One of South Africa’s most influential diplomats is accused of running his embassy “like a spaza shop”, brokering personal business deals with international companies and soliciting donations for his foundation. Obed Mlaba, South Africa’s high commissioner to the UK, has been sending letters to directors of various companies operating in the UK and South Africa, on government letterheads, to secure business deals for his personal projects. The projects include the building of a technical school and a private hospital in KwaZulu-Natal under the auspices of the Obed Mlaba Foundation Trust. As far back as 2015, Mlaba received queries from the Department of International Relations and Co-operation regarding his “potential conflict of interest” relating to the nondisclosure of his financial interests. Yet no action has been taken against him. Mlaba said this week that there was nothing inappropriate about his deals, but two South African businessmen based in London said he was known for abusing his position for personal gain.
Foreign Minister Julie Bishop says officials are in talks with US counterparts to get clarity on how the order may affect Australians. “The Australian embassy in Washington is engaging with US officials on the potential implications of the suspension for Australian travellers, including dual nationals,” a spokeswoman told AAP in a statement. All travellers are being warned that rules could change at short notice. “Travellers should contact the nearest embassy or consulate of the United States for the most current information,” the spokeswoman added. Australians who hold passports from Iraq, Iran, Libya, Somalia, Sudan, Syria and Yemen may potentially be turned away from the US. The government’s Smarttraveller website has updated its notifications warning travellers to the US about the controversial new rules. Australians who are dual citizens of Iran, Iraq, Sudan or Syria will no longer be allowed to apply for the standard electronic travel authorisation – ETSA – which travellers must complete before heading to the US. The ETSA is an online application that determines entry eligibility based on security or police risks. All those affected will have to apply for a non-immigrant visa at a US embassy or consulate.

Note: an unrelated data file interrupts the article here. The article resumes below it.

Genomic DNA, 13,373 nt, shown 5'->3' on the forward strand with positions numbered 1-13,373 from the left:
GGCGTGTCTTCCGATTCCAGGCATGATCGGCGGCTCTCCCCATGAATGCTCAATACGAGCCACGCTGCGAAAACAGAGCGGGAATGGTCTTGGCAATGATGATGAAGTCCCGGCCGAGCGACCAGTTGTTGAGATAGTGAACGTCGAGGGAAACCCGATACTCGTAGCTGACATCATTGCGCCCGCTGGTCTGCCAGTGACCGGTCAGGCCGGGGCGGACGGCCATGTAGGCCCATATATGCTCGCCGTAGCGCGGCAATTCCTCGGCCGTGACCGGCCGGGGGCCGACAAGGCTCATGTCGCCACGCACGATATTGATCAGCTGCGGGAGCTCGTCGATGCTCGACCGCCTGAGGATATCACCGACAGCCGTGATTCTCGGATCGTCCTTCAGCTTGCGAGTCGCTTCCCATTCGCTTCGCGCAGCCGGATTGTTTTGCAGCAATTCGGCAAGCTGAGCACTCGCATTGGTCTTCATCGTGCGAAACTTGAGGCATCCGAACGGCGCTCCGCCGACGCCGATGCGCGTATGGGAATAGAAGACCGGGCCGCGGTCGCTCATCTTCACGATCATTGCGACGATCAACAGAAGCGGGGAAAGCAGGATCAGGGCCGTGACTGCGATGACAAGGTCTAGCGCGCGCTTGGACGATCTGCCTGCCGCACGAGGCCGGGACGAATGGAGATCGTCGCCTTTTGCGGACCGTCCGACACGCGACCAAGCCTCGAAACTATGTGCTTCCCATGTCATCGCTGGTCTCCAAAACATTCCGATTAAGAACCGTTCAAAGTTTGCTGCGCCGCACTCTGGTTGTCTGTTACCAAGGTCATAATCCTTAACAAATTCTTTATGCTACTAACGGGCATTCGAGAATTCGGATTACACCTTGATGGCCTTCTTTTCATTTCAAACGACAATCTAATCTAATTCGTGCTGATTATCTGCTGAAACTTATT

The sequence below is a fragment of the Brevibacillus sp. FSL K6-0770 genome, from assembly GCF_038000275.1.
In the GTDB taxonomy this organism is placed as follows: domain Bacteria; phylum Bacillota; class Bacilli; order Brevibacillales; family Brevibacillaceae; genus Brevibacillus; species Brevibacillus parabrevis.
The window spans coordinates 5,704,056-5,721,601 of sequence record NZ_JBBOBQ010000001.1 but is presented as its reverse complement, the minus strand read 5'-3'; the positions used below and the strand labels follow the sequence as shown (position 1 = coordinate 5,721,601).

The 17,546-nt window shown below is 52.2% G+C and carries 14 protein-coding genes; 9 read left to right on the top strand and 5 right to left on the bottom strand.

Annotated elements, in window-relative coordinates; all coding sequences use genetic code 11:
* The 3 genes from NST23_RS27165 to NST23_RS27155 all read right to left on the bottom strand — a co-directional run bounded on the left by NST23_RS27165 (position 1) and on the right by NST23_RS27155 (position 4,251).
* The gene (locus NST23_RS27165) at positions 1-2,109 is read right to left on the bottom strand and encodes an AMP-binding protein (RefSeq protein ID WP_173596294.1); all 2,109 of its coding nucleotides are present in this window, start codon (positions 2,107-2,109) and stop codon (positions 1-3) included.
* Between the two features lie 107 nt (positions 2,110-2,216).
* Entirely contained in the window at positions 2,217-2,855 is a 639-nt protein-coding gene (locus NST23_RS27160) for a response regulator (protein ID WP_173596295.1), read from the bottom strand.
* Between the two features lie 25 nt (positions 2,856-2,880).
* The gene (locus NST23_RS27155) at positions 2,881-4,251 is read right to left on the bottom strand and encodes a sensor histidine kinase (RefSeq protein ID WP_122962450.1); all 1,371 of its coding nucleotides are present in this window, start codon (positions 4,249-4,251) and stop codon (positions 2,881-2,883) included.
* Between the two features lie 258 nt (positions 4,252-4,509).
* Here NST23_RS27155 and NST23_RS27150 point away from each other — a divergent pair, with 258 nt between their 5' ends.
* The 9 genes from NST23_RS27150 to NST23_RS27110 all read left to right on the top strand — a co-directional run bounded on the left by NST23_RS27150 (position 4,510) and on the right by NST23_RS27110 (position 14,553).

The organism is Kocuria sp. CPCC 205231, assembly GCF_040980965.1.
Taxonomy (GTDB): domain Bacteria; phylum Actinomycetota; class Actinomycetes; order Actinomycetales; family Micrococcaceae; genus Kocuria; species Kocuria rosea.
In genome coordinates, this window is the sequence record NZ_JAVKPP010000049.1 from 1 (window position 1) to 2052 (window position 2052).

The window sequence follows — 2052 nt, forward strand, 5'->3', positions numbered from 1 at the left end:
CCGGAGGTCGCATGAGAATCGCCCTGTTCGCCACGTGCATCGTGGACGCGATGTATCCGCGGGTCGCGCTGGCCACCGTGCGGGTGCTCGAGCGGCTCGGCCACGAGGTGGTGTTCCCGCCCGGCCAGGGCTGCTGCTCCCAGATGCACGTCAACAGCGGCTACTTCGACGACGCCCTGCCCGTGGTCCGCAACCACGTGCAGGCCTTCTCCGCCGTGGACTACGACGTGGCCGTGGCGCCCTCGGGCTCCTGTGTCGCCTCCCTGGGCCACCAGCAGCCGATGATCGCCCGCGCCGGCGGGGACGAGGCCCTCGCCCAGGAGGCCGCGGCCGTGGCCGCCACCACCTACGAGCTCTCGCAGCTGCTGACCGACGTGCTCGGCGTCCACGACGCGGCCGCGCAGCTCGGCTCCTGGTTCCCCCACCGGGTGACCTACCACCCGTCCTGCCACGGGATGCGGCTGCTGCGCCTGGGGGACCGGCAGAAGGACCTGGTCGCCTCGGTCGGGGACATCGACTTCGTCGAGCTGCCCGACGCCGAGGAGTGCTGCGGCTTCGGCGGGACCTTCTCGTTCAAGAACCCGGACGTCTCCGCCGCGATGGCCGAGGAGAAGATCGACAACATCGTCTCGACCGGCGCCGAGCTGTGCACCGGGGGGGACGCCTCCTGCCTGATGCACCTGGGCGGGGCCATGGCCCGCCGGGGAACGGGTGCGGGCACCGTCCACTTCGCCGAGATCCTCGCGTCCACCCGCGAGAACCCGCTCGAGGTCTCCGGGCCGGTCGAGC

A number of senior career diplomats are leaving the State Department after the Trump administration accepted their resignations from presidentially appointed positions. The State Department said that several senior management officials as well as a top arms control diplomat would be leaving. All had submitted their resignations prior to Donald Trump’s January 20 inauguration as is required of officials holding jobs appointed by the president. They were not required to leave the foreign service but chose to retire or resign for personal reasons, the department said. While none of the officials has linked his or her departure explicitly to Trump, many diplomats have privately expressed concern about serving in his administration given the unorthodox positions he’s taken on many foreign policy issues. The union that represents American diplomats, the American Foreign Service Association, called for the administration to quickly name successors to the positions. The union urged that they be filled with career diplomats but played down the significance of the moves. Among those whose resignations have been accepted are Thomas Countryman, who had been serving as the acting undersecretary of state for arms control and international security. Others include Undersecretary for Management Patrick F. Kennedy; two assistant secretaries, Joyce Barr and Michele Bond; and Gentry Smith, who directs the Office of Foreign Missions. Other senior career diplomats to have left the State Department since Trump’s election include Victoria Nuland, the former assistant secretary for European and Eurasian Affairs, and Gregory Starr, the assistant secretary for diplomatic security. Starr retired on Inauguration Day as did Lydia Muniz, a non-career political appointee who had run Overseas Building Operations. Trump has yet to fill many top diplomatic jobs, including the deputy secretary roles. His nominee to be secretary of state, Rex Tillerson, is expected to be confirmed by the Senate next week.